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Fin-dictment in shark harvest

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  Members of a fishing vessel have been charged with harvesting sharks for the fin of it. More from the Department of Justice:

HONOLULU – The owner and officers of a Japanese-flagged fishing vessel were charged in federal court today with aiding and abetting the trafficking and smuggling of 962 shark fins into and out of Hawaii on Nov. 7, 2018. 

According to court documents and information presented in court, the Japanese-flagged fishing vessel, M.V. Kyoshin Maru No. 20, engaged in longline tuna fishing in the southern Pacific Ocean for approximately one year. 

 The officers were Japanese nationals, and the fishermen were Indonesian nationals. During the voyage, the fishermen harvested fins from approximately 300 sharks, in some instances while the sharks were stunned but still alive, and discarded the finless carcasses into the ocean, all under the supervision of the Captain, and at the direction of the Fishing Master and First Engineer. The Captain, Fishing Master, First Engineer, and many of the Indonesian fishermen all kept shark fins to take home with them.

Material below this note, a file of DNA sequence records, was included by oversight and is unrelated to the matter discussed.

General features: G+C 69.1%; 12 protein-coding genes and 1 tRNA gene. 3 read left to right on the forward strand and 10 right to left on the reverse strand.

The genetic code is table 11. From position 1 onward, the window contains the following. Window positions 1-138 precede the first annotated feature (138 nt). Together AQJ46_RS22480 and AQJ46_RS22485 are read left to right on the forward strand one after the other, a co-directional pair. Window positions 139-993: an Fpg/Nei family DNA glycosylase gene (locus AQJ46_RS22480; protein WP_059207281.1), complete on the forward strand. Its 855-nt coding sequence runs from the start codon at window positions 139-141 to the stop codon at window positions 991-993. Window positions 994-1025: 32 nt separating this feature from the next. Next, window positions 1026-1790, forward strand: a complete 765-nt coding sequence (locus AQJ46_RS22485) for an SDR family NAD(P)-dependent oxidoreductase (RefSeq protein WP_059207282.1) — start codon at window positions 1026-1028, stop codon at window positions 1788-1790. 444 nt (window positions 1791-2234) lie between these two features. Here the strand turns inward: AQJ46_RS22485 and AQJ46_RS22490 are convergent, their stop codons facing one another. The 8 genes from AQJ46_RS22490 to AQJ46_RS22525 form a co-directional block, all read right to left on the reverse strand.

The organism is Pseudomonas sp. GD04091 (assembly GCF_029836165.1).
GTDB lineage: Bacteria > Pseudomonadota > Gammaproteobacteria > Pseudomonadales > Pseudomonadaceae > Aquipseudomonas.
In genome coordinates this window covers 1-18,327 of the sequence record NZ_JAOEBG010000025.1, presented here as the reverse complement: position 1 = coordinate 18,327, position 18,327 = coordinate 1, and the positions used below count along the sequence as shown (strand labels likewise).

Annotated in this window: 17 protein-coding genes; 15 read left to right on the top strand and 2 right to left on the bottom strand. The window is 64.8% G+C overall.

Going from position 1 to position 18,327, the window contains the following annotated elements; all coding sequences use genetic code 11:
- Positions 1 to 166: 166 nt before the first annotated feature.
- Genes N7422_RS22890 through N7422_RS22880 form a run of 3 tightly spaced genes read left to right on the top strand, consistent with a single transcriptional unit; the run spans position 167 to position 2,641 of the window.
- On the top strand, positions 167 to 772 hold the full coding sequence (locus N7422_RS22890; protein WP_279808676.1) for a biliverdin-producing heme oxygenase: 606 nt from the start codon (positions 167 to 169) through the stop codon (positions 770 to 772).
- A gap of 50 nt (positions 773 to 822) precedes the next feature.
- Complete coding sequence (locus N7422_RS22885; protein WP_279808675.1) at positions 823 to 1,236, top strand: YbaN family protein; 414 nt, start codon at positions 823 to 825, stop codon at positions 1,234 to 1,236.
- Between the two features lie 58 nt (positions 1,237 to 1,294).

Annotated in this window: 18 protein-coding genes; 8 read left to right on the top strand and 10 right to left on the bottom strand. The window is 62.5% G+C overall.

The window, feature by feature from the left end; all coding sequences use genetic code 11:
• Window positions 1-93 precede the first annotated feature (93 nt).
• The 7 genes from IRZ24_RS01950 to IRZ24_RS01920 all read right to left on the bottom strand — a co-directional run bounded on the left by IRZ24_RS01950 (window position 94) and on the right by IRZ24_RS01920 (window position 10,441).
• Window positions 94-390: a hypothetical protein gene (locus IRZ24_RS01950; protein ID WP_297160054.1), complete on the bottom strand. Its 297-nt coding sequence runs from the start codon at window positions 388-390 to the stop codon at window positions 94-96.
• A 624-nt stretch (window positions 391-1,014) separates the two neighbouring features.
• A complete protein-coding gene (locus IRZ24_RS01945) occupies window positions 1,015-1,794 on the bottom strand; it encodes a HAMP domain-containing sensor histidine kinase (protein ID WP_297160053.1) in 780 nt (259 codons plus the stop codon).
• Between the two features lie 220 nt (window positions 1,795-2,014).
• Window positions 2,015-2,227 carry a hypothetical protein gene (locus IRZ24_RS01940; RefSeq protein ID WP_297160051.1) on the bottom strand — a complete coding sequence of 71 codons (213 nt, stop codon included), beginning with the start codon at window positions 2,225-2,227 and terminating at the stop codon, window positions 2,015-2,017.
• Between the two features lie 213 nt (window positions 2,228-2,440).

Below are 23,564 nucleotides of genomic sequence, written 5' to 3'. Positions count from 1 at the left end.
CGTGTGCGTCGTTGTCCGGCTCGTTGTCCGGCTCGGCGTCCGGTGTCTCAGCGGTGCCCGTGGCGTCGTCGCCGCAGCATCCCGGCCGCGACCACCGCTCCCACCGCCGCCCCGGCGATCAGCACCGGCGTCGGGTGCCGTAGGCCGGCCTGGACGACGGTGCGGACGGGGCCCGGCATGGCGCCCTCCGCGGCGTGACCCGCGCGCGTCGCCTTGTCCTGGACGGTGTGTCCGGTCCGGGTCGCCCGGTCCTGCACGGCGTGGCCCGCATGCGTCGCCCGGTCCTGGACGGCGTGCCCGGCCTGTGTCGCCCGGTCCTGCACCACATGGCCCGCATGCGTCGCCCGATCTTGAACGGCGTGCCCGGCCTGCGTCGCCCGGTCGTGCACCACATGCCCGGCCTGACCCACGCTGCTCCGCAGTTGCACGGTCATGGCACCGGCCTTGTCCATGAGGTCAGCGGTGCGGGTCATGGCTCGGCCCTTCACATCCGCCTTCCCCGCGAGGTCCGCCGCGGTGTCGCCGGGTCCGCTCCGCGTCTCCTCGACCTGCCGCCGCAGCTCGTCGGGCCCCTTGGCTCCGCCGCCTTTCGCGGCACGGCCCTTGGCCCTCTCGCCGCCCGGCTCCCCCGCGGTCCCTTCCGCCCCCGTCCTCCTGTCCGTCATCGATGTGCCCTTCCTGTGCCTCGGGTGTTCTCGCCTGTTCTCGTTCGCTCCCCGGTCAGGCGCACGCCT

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Video: Hashima Island

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HASHIMA, Japan, 2002 documentary version from Thomas Nordanstad on Vimeo.

We found this interesting video on Hashima Island off the coast of Nagasaki. The island was built up starting the 1880s to provide housing for a coal mining operation. It shut down in the 1970s after petroleum began replacing coal for energy and remained off limits to the public until 2009 when the ruins were opened to tourists.

The narrator in the video (Japanese language with English subtitles) tells of growing up as a child on Hashima, which was also called Gunkanjima (Battleship Island).